USA Swimming Nats Predictions: Beisel vs. Young Talents in 400 IM

Photo Courtesy: Vaughn Ridley/Swimming Canada

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By David Rieder.

At the 2016 Olympics in Rio, Michael Phelps won a silver medal in the men’s 100 fly, Maya DiRado was the runner-up in the women’s 400 IM, and Dana Vollmer finished with a bronze in the women’s 100 fly. None of them will be at World Championship Trials this year—Phelps and DiRado having retired and Vollmer due to give birth in July.

So there are some holes to fill, big ones. Nothing atypical for the first year of the quad, even if the Americans have to take some lumps come Budapest.

Event schedule for day three:

• Women’s 400 IM
• Men’s 400 IM
• Women’s 100 fly
• Men’s 100 fly
• Women’s 50 breast
• Men’s 50 breast
• Women’s 50 back
• Men’s 50 back

1. New girls in, Beisel out in 400 IM.

Elizabeth Beisel has been on every major U.S. team dating back to the Pan Pacific Championships in 2006—so, yes, 11 years in a row. She will have a chance to make it 12 in-a-row this summer, but it won’t be easy after a long post-Olympic break from the sport.

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Ella Eastin — Photo Courtesy: Peter H. Bick

Katie Ledecky continues to indicate that she’s not interested in swimming the 400 IM internationally, but there’s still an abundance of candidates, including Trials third place finisher Bethany Galat, two-time NCAA champion Ella Eastin, World Short Course bronze medalist Madisyn Cox and fast improvers like Brooke Forde and Allie Szekely.

It’s a tough call, and it’s easy to see this race unfolding a lot of different ways. The pick here: Eastin converts her short course success to long course, and Cox continues her consistent ways from this short course season—at Beisel’s expense.

2. Chase Kalisz won’t get down to the 4:06-range again in the men’s 400 IM, but he comes close.

Kalisz finished off his college career with an American record-setting performance in the 400 IM, and he has spent the spring establishing himself as a legitimate force in the 200 fly, 200 IM and even the 200 breast. But the 400 IM is still his baby event, and he already has the fastest time in the world this year at 4:09.43, faster than he went to win the event at Olympic Trials last year.

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Photo Courtesy: Brooke Wright

At the World Championships, Kalisz will be a bona fide threat to win gold, even with the Japanese duo of Kosuke Hagino and Daiya Seto still around. Kalisz pushed Hagino to the limit on the freestyle leg in the Rio final, and they ended up swimming considerably quicker than most expected: Hagino 4:06.05, Kalisz 4:06.75.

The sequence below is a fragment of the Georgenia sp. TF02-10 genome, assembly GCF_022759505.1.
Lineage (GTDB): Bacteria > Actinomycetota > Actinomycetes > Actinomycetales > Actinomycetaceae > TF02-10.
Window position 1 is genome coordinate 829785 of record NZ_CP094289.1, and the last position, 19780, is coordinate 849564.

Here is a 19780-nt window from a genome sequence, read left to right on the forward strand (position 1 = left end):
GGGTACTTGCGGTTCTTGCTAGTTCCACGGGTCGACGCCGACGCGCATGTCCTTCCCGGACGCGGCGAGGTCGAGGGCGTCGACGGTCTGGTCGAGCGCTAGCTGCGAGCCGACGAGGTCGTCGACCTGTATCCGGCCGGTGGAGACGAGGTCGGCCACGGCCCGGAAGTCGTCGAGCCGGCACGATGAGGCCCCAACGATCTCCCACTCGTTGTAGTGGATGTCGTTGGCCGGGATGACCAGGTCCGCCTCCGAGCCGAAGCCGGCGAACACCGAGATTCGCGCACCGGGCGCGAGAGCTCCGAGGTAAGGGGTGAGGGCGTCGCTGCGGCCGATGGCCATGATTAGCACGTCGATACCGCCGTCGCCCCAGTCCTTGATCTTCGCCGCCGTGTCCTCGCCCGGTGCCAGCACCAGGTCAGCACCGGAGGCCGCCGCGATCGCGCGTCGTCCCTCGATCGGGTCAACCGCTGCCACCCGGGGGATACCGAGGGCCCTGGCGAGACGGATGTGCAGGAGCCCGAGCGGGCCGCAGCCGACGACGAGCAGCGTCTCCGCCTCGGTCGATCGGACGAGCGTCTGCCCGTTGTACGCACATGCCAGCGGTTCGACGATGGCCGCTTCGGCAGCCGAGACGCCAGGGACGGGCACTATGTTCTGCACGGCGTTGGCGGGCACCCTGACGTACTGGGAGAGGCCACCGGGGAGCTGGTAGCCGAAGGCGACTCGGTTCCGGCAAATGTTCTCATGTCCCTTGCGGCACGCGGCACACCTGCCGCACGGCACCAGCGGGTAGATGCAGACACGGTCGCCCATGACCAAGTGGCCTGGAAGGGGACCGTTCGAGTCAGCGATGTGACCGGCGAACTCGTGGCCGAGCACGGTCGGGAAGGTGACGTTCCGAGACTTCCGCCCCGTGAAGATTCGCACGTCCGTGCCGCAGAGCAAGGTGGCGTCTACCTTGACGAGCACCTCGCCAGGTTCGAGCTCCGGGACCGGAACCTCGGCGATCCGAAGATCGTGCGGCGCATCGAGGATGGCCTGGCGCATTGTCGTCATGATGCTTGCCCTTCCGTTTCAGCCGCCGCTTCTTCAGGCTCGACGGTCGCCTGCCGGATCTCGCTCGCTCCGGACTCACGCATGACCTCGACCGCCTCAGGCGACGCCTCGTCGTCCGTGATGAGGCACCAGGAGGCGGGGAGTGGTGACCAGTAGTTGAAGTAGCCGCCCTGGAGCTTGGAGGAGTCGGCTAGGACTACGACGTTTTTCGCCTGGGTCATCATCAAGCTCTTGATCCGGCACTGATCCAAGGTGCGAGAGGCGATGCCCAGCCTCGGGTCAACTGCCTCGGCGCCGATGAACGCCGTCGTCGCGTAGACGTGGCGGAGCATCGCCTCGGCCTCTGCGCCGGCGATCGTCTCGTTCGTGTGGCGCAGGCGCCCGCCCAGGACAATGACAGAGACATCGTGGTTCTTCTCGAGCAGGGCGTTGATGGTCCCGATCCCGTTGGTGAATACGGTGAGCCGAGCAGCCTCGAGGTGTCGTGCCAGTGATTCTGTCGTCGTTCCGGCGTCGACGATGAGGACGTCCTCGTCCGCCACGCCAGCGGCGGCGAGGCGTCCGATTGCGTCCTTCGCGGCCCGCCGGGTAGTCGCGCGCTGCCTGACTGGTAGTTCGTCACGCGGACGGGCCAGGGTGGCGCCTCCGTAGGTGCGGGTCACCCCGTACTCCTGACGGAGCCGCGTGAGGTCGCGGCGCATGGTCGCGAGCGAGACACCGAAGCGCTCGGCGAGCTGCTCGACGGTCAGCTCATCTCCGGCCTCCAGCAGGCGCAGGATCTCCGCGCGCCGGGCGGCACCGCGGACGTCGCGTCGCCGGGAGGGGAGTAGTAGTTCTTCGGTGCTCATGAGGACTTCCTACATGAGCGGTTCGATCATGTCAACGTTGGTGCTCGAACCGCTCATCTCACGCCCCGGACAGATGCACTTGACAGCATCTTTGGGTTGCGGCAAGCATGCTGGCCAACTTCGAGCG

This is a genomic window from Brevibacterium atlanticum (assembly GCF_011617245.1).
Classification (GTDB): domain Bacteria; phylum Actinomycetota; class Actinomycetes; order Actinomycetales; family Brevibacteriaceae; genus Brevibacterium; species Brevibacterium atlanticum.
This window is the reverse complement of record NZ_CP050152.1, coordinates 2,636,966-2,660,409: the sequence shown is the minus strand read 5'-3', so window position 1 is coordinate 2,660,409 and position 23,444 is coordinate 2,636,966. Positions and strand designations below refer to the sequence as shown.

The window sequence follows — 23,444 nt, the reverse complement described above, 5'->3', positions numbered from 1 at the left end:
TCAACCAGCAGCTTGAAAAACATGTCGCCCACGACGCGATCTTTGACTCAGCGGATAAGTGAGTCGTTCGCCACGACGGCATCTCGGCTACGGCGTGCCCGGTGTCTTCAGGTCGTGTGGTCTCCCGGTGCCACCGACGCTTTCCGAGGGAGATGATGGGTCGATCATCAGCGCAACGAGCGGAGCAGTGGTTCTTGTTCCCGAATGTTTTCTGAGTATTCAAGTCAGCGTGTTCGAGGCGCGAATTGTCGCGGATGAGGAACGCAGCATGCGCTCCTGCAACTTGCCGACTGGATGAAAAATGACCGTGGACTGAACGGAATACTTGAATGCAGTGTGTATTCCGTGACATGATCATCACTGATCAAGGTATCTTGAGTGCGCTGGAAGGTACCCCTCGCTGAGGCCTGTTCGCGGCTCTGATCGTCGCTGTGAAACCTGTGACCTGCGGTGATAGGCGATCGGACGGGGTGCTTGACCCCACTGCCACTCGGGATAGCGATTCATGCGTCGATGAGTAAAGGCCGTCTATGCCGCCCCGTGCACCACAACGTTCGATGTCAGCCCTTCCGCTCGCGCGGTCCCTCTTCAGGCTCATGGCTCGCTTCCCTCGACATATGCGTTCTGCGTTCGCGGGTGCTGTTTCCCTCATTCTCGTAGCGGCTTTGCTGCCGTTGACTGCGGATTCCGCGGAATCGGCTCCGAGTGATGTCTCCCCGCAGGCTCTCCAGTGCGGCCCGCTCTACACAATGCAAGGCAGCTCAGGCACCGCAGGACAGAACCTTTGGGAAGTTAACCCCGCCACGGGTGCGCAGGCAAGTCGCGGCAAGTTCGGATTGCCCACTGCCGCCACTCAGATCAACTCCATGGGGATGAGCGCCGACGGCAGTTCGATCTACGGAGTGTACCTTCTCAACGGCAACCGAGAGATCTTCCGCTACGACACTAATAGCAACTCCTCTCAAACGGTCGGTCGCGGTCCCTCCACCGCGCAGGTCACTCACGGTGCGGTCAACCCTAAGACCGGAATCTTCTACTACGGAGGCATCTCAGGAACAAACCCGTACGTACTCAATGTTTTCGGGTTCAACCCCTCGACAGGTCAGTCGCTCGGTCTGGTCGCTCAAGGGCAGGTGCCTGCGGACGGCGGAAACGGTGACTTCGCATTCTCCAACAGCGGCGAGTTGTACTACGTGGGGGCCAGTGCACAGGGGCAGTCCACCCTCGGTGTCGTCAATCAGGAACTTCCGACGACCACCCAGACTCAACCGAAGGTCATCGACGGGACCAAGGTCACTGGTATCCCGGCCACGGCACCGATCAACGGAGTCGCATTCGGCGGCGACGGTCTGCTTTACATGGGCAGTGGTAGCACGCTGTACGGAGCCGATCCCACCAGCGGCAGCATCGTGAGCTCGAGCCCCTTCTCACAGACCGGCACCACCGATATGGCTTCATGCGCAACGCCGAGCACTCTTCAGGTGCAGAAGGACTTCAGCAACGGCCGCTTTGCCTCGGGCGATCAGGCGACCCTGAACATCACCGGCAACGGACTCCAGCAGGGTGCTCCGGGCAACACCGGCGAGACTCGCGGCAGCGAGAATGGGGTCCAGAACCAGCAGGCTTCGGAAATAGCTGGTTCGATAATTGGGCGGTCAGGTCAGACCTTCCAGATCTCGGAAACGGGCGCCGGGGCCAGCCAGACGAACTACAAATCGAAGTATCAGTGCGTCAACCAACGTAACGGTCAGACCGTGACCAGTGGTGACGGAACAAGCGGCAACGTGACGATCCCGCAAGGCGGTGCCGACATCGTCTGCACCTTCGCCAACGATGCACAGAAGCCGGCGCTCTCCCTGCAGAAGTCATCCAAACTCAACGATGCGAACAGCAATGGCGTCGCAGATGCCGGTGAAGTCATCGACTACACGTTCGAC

Kalisz should have no challenges getting back on the Worlds team—even if the race is tight at the halfway point, no one in the world is better on the back half. Without Hagino to chase, getting back down to the 4:06s might be pushing it, but a 4:07-high or 4:08-low will be plenty to get the job done.

Kalisz figures to be busier in Budapest than he’s ever been at an international meet, but he should be ready for the re-match against Hagino and Seto in the 400 IM on day eight.

As for the second spot in that event, Jay Litherland looks like an obvious choice. He was fifth in the event in Rio and enters the meet having swum a full second faster than any other American has this year aside from Kalisz.

3. Lilly King breaks American record in women’s 50 breast.

Don’t be surprised if this year’s Nationals are not a haven for broken world and American records. In fact, Ledecky and Ryan Murphy are the only two world record-holders competing, and the World Championships figure to be a better opportunity for those two to lower their own marks.

lilly-king-women-ncaa-championships-morning-splash

Photo Courtesy: Peter H. Bick

But the 50 breast mark could be vulnerable as King gets a chance in the non-Olympic sprint event. Only one swimmer from this event will be selected for Worlds, and the 100 breast Olympic gold medalist looks like the clear favorite, even with Molly Hannis and Katie Meili both putting up quick times in recent weeks.

Jessica Hardy still holds the American record at 29.80, first set back in 2009 (in a polyurethane suit), and Hardy tied her own mark at the 2013 World Champs. If King can swim under 1:05 in the 100 breast, as she proved in Rio that she can, 29.80 looks like a very legitimate target for her in the one-lapper.

Event Predictions

Women’s 400 IM
1. Ella Eastin
2. Madisyn Cox

Men’s 400 IM
1. Chase Kalisz
2. Jay Litherland

Women’s 100 Fly
1. Kelsi Worrell
2. Kendyl Stewart

Men’s 100 Fly
1. Tom Shields
2. Jack Conger

Women’s 50 Breast
1. Lilly King

Men’s 50 Breast
1. Kevin Cordes

Women’s 50 Back
1. Ali DeLoof

Men’s 50 Back
1. Ryan Murphy

Be sure to check out the bold predictions for the earlier days of the meet:

All commentaries are the opinion of the author and do not necessarily reflect the views of Swimming World Magazine nor its staff.

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Author: David Rieder

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David Rieder is the host of Swimming World TV and a staff writer. A contributor to Swimming World since 2009, he has covered NCAA Championships, U.S. Nationals, Olympic Trials and the 2016 Olympic Games in Rio. He is a native of Charleston, S.C., and a 2016 graduate of Duke University.

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